© 2021 WOSU Public Media
Play Live Radio
Next Up:
Available On Air Stations
News Partners

Why Republicans Are Retiring


This week, another Republican member of Congress said he won't run for re-election. Representative Dave Trott of Michigan is the latest in a string of Republicans who say they won't run for office again in 2018. And many are in swing districts. Ken Spain was communications director for the National Republican Congressional Committee during the 2010 elections, and he joins us in our studios. Mr. Spain, thanks for being with us.

KEN SPAIN: Thank you.

SIMON: Is this more than the regular rate of attrition from members of Congress?

SPAIN: Well, actually, it's not, believe it or not. Typically, we do not count members of Congress who are seeking higher office. Since 1976, the average is about 22 members of Congress retire. So what we're talking about right here are eight members, at least to date. But really, the window for retirements from members of Congress has really sort of beginning now. It really kind of begins after a lot of members come back from the August recess and really kind of bleeds into the new year.

SIMON: Yeah. Are there equal numbers of retirements on the Democratic side?

SPAIN: Not as many. There are a few opportunities - one being, in particular, probably Minnesota where Tim Walz has decided to seek another office. At least when it comes to the competitive districts, the retirements are occurring, really, kind of where it hurts for Republicans.

SIMON: I'm going to bet you overheard Senator Schumer on that open mic in the Senate chambers say of President Trump, he likes us. He likes me, anyway. Do Republicans feel that way?

SPAIN: (Laughter) I think it's pretty tough to predict which way the president is going to go from one day to the next. I think that Republicans look at the president and see an opportunity to pass an agenda. I don't think they've had very much success over the course of the last few months.

But the one way that Republicans can sort of reverse the trajectory that they're on right now, at least politically, is by putting legislative victories on the board. You know, kind of like in baseball, you know, winning begets winning. And if you start scoring legislative points, the political environment's going to improve. Members are going to feel more inclined to stick around. And your reelection prospects begin to improve.

SIMON: Even if it means making a deal with Senator Schumer and Nancy Pelosi?

SPAIN: Well, the president really is his own brand. And that's kind of a double-edged sword - right? - for Democrats. You know, there's an opportunity for them to legislate with the president. At the same time, there has been, you know, voter research that has shown that voters don't necessarily view President Trump as a dyed-in-the-wool Republican.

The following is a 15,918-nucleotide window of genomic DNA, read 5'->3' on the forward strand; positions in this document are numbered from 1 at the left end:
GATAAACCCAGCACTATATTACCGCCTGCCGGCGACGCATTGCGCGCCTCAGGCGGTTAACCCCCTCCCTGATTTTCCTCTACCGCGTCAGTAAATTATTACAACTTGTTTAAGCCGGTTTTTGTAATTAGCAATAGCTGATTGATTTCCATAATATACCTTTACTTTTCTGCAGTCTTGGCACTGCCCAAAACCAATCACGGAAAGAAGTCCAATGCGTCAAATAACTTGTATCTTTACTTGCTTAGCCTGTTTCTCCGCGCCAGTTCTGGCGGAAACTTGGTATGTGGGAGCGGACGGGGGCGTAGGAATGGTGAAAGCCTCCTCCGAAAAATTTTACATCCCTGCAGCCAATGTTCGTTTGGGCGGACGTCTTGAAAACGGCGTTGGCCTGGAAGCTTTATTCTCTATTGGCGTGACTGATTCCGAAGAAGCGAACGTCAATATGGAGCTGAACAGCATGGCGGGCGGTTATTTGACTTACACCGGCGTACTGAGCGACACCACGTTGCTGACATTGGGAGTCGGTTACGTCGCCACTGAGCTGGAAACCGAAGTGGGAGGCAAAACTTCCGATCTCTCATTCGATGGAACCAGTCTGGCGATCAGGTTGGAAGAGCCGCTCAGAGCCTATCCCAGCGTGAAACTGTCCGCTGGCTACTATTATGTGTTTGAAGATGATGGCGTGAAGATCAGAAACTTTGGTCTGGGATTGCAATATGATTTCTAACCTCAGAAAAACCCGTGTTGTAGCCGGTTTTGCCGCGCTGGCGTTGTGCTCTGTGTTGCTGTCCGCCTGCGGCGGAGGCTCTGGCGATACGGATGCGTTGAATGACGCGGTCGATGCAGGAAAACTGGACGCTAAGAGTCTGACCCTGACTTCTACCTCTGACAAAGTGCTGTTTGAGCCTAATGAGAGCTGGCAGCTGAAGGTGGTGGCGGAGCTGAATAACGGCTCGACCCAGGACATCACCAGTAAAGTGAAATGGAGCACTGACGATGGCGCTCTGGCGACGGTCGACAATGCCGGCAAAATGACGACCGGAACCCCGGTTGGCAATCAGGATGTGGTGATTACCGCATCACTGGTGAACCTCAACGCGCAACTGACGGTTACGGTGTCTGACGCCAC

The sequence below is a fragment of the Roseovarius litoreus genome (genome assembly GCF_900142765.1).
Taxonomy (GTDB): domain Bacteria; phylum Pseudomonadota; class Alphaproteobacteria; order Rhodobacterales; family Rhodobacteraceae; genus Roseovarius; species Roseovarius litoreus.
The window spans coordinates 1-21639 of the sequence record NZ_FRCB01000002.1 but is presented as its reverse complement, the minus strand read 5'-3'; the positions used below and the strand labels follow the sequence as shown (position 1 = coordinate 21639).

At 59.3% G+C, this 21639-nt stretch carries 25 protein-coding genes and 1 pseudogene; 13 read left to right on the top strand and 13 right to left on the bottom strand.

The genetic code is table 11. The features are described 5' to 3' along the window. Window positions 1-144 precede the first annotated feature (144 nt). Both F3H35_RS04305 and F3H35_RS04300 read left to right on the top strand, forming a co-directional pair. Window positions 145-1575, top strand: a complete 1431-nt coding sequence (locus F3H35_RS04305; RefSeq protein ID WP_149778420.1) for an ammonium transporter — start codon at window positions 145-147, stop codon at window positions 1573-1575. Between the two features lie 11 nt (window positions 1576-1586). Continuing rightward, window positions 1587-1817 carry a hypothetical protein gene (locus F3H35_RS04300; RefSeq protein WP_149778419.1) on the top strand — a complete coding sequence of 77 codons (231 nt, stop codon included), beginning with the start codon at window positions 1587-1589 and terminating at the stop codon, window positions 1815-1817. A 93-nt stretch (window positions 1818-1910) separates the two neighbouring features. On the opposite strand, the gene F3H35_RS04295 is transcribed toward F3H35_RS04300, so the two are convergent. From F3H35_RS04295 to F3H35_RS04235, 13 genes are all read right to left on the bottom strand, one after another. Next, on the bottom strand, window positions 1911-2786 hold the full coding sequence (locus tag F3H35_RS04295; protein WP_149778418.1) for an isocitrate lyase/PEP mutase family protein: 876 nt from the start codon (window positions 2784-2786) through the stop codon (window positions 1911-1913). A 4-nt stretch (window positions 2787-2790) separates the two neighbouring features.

He's really his sort of own brand. And so the question is whether voters are going to want to punish Republicans, you know, for what they may see as the president's inability to perform, if that, in fact, turns out to be the case. Hopefully, there's going to be some legislative victories coming here in the next few months, particularly on taxes.

But, yeah, the president's going to zig, and he's going to zag. And in the meantime, I think the Republicans are going to have to do their best to try to muscle through an agenda. And the big one coming up for them is going to be this debate over taxes.

SIMON: When you say muscle through an agenda, the implication is they've got to twist arms in their own party?

SPAIN: Well, I think the Republican Party is going through change. The more populous, working-class element of the Republican Party is on the ascent. And the tectonic plates within both parties, frankly, are changing as both parties are becoming more tribalized. As you see on the Democratic side, Elizabeth Warren and Bernie Sanders have a significant and outsized voice in their party just as the House Freedom Caucus and the more populous, working-class wing on the Republican side have an outsized voice.

SIMON: Ken Spain was managing director of communications at Koch Industries. He's now a partner at the CGCN consultant group. Thanks so much for being with us.

SPAIN: Thank you for having me. Transcript provided by NPR, Copyright NPR.